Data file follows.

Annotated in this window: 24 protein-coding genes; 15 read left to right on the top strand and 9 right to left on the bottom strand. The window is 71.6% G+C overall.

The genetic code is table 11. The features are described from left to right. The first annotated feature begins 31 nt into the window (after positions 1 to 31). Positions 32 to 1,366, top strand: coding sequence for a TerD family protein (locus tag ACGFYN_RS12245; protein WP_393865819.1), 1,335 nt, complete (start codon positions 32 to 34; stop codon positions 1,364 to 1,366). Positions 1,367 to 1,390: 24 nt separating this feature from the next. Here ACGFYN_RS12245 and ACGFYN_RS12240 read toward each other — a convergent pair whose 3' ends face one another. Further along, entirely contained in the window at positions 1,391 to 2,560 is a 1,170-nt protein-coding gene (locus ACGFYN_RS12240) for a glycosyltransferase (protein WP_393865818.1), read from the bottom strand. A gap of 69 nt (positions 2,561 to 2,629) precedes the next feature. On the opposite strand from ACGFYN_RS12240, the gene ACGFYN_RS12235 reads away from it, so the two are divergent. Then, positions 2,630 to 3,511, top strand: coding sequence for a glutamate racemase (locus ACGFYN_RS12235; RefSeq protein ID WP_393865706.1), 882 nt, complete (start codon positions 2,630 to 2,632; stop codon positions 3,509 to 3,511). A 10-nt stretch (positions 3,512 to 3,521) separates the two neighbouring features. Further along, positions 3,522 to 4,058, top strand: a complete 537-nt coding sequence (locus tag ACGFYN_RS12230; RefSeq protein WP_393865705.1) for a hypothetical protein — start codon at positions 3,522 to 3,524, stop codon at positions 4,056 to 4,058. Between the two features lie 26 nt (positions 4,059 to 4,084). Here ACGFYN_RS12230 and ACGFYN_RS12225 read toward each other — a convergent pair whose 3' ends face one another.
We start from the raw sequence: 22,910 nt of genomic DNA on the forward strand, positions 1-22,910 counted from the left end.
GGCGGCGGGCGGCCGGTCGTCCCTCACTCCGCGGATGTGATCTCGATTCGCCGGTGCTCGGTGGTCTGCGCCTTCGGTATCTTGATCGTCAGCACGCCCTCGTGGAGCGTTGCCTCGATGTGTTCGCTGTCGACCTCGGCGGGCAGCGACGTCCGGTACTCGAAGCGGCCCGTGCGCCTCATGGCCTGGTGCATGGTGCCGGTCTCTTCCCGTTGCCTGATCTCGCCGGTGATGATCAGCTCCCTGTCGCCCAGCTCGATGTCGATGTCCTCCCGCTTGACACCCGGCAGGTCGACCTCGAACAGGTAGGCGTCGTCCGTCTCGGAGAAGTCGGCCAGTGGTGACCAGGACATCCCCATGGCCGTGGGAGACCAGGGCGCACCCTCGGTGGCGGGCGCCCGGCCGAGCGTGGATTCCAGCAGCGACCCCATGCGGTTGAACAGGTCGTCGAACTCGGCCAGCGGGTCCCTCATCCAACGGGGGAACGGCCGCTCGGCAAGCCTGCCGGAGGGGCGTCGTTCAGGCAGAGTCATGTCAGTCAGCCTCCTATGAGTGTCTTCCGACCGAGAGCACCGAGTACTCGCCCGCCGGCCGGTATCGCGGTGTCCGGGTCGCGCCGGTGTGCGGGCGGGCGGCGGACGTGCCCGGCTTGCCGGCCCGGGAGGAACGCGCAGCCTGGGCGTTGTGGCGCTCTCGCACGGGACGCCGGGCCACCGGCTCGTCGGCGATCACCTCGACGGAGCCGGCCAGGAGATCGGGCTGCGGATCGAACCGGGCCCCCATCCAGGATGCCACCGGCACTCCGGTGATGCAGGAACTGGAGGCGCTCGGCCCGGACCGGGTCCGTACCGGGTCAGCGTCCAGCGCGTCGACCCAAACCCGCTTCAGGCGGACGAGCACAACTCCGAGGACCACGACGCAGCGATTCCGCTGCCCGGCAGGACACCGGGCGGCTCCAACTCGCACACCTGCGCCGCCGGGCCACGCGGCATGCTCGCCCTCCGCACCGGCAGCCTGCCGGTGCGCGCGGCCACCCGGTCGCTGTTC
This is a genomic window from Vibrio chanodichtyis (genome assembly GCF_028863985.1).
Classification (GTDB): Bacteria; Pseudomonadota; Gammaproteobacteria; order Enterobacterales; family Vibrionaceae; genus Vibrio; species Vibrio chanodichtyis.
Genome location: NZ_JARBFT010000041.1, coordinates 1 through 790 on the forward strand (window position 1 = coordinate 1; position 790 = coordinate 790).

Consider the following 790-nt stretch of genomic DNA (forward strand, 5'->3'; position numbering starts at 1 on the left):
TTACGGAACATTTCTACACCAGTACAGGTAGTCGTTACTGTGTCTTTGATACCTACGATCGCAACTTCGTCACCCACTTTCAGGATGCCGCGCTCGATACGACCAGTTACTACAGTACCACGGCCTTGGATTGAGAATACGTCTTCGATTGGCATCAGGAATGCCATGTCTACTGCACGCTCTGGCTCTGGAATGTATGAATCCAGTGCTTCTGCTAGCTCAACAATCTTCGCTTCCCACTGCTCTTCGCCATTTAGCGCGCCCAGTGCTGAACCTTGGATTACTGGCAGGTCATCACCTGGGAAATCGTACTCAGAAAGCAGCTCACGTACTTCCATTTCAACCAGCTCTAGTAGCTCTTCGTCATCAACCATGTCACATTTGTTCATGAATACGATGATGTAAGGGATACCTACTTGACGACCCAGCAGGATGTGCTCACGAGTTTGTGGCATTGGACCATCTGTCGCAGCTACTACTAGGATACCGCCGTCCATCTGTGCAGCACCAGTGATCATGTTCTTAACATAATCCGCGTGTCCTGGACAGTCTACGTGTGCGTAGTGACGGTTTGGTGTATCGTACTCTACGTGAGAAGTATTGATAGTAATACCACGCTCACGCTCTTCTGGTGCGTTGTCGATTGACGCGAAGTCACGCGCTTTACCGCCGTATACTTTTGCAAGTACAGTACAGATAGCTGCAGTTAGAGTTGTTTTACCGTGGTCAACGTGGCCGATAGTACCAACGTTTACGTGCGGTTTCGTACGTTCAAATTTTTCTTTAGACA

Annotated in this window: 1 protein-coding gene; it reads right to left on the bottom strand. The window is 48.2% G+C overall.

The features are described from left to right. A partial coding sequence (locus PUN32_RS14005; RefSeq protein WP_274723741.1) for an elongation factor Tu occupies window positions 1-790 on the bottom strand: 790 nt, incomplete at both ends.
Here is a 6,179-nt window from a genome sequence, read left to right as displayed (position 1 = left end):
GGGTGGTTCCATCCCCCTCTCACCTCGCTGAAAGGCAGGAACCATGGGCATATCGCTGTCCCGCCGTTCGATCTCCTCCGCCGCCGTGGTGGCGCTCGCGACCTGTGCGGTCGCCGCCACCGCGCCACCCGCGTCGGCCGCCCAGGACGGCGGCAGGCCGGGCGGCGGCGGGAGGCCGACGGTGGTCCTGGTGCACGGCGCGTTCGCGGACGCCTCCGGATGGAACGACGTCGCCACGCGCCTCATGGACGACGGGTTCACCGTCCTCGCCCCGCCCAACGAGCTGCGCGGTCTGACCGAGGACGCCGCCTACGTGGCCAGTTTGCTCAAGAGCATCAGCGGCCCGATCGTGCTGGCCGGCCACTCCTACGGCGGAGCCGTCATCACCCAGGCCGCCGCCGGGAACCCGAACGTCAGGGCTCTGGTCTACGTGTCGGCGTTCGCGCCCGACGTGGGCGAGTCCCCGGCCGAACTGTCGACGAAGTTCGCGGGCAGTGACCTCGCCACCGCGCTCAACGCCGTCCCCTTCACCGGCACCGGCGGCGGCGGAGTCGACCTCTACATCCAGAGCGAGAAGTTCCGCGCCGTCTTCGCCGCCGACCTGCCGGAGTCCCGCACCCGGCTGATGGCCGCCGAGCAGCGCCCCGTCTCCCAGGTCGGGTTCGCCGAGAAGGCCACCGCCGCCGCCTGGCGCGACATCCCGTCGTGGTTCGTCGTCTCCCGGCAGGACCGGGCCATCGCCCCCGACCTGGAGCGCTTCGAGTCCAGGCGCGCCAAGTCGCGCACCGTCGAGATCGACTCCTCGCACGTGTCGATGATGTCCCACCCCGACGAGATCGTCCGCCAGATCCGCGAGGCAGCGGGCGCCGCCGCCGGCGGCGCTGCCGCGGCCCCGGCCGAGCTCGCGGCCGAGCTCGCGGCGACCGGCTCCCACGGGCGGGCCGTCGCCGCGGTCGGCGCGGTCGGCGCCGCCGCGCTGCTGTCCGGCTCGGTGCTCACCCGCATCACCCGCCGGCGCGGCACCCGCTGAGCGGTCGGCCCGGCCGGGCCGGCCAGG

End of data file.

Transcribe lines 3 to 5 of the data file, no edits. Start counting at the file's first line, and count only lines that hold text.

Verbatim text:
We start from the raw sequence: 22,910 nt of genomic DNA on the forward strand, positions 1-22,910 counted from the left end.
GGCGGCGGGCGGCCGGTCGTCCCTCACTCCGCGGATGTGATCTCGATTCGCCGGTGCTCGGTGGTCTGCGCCTTCGGTATCTTGATCGTCAGCACGCCCTCGTGGAGCGTTGCCTCGATGTGTTCGCTGTCGACCTCGGCGGGCAGCGACGTCCGGTACTCGAAGCGGCCCGTGCGCCTCATGGCCTGGTGCATGGTGCCGGTCTCTTCCCGTTGCCTGATCTCGCCGGTGATGATCAGCTCCCTGTCGCCCAGCTCGATGTCGATGTCCTCCCGCTTGACACCCGGCAGGTCGACCTCGAACAGGTAGGCGTCGTCCGTCTCGGAGAAGTCGGCCAGTGGTGACCAGGACATCCCCATGGCCGTGGGAGACCAGGGCGCACCCTCGGTGGCGGGCGCCCGGCCGAGCGTGGATTCCAGCAGCGACCCCATGCGGTTGAACAGGTCGTCGAACTCGGCCAGCGGGTCCCTCATCCAACGGGGGAACGGCCGCTCGGCAAGCCTGCCGGAGGGGCGTCGTTCAGGCAGAGTCATGTCAGTCAGCCTCCTATGAGTGTCTTCCGACCGAGAGCACCGAGTACTCGCCCGCCGGCCGGTATCGCGGTGTCCGGGTCGCGCCGGTGTGCGGGCGGGCGGCGGACGTGCCCGGCTTGCCGGCCCGGGAGGAACGCGCAGCCTGGGCGTTGTGGCGCTCTCGCACGGGACGCCGGGCCACCGGCTCGTCGGCGATCACCTCGACGGAGCCGGCCAGGAGATCGGGCTGCGGATCGAACCGGGCCCCCATCCAGGATGCCACCGGCACTCCGGTGATGCAGGAACTGGAGGCGCTCGGCCCGGACCGGGTCCGTACCGGGTCAGCGTCCAGCGCGTCGACCCAAACCCGCTTCAGGCGGACGAGCACAACTCCGAGGACCACGACGCAGCGATTCCGCTGCCCGGCAGGACACCGGGCGGCTCCAACTCGCACACCTGCGCCGCCGGGCCACGCGGCATGCTCGCCCTCCGCACCGGCAGCCTGCCGGTGCGCGCGGCCACCCGGTCGCTGTTC
This is a genomic window from Vibrio chanodichtyis (genome assembly GCF_028863985.1).